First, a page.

Skip to main content

Jacob Howard, our Esports Product Manager looks at the future of the esports industry.

What are the next steps for the esports industry to further penetrate more into the mainstream?

esports has already done a fantastic job of becoming more mainstream, but we are yet to see a cultural shift in people’s perceptions of video games as a whole. There is still the perception of esports players just wasting time in their bedroom, but there needs to be that understanding that gaming is a serious hobby and that it forms a key element of the overall entertainment ecosystem.

Large-scale sponsorships and huge prize funds at the biggest events have certainly helped the industry cut through in terms of mainstream news coverage, as did the presence of esports as a pilot event at last year’s Commonwealth Games in Birmingham.

What are your predictions for esports in the US amid the rise in sports betting there?

The esports industry has been huge in the US for a number of years and what will be interesting in terms of betting, as it rolls out from state to state, is seeing the shifts that take place regarding the most popular titles.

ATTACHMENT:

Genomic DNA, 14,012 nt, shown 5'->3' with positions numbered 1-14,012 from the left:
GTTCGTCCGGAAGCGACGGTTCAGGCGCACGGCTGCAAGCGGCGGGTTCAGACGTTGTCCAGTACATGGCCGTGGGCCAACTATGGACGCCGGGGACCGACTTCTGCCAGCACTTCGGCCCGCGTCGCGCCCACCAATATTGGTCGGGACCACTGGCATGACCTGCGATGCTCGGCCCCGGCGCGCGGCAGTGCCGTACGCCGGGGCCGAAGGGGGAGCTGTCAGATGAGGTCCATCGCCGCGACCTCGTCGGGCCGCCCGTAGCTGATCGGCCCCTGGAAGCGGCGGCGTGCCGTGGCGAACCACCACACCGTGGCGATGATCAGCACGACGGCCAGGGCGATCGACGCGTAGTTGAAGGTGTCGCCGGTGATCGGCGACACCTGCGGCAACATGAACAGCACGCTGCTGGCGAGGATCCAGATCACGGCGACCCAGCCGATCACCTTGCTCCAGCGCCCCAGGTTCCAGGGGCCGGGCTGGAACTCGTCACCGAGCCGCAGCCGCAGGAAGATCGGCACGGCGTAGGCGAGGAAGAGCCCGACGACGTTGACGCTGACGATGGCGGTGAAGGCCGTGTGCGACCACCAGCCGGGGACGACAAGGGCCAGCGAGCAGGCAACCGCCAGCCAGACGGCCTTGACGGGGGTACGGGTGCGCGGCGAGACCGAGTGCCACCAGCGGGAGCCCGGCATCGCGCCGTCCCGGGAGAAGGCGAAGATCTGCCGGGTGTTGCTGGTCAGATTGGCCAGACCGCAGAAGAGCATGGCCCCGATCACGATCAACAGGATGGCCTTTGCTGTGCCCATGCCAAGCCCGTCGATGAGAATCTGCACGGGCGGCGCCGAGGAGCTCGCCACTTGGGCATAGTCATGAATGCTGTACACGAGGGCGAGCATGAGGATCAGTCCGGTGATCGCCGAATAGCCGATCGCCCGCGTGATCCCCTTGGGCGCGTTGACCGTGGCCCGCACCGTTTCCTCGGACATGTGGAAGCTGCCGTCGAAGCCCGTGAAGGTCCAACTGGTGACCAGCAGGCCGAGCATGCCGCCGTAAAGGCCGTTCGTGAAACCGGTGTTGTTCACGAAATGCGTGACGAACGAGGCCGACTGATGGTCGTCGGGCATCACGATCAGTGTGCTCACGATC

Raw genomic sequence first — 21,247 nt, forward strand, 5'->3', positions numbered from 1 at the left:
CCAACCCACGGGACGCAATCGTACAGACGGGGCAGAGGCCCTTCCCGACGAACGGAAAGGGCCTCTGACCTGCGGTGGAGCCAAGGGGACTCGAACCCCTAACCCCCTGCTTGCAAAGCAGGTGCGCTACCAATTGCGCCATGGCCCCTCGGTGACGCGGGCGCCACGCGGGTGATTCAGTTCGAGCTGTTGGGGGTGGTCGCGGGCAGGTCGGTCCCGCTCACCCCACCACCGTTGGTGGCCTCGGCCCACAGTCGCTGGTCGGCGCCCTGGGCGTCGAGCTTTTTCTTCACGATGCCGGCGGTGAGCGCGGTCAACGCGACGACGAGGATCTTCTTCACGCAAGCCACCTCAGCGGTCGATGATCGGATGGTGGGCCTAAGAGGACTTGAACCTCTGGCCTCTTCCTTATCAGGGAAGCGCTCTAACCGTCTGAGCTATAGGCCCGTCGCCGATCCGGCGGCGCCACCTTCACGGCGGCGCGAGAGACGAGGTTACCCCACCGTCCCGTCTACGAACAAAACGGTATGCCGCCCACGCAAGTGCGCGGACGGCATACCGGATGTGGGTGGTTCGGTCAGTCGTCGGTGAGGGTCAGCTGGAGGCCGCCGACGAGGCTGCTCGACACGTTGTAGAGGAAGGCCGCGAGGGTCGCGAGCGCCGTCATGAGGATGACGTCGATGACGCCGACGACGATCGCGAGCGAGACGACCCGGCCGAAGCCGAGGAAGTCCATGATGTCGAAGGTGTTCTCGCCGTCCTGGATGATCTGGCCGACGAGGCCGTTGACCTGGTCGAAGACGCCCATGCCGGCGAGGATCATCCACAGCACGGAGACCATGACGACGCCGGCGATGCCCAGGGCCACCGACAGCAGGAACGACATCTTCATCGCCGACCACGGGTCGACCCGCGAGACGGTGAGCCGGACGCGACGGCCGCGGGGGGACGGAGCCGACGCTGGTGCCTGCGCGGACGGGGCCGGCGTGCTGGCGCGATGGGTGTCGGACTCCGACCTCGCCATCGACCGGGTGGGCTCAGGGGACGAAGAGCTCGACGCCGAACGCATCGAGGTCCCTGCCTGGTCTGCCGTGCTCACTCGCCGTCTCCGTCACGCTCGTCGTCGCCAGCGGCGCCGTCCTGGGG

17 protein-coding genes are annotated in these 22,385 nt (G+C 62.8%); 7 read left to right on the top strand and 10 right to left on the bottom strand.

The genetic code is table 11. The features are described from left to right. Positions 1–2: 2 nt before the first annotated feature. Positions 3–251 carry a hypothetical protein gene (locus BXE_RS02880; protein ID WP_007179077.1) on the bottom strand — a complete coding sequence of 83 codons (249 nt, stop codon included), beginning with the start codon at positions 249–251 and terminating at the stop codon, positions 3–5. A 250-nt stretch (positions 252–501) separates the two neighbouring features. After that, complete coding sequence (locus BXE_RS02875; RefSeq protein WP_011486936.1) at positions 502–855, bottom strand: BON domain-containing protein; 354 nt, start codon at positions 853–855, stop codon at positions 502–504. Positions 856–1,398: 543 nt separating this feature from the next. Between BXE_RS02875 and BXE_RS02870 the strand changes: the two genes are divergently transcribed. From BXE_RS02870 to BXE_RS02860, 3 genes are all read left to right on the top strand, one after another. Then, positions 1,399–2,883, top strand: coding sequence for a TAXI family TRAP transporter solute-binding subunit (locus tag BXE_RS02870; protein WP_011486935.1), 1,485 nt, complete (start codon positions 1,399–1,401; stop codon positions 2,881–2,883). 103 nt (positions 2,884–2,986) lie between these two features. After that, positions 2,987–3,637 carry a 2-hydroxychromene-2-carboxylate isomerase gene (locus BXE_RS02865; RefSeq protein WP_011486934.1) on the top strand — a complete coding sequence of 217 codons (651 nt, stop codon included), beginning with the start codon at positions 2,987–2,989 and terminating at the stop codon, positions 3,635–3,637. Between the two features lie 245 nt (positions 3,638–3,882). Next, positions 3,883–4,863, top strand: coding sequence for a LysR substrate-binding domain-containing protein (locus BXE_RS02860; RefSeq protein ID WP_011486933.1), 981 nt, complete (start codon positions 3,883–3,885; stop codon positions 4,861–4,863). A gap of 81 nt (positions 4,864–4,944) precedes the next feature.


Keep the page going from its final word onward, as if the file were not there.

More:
We often refer to the ‘big three’ as Counter-Strike, League of Legends and Dota 2, and that is largely based on the regions where betting is regulated. Call of Duty and Rocket League are both big in the US, so we may see an evolution regarding the most popular titles to bet on. That said, betting is of course a revenue driven industry and operators have a natural aversion to taking too many risks, particularly given the high cost of player acquisition in the US. Initially, I expect most operators will follow popular trends and will see what their competitors are offering.

Are there any other trends you think are worth mentioning in esports for 2023 and beyond?

The development of esports racing products will be interesting to look out for this year. Whether that be sim racing or F1 esports, I think they are both emerging markets.

The popularity of the Netflix series Drive to Survive has certainly seen an increased interest in F1 esports. Evidence of this is ESL recently announcing a racing tournament with a $500k prize pool. We have already seen some crossover with young F1 fans and esports fans and how the different forms of content are appealing to their interest in the sport.

The growth of the esports industry

Read part 1 of Jacob's interview here

SIS Competitive Gaming

Learn more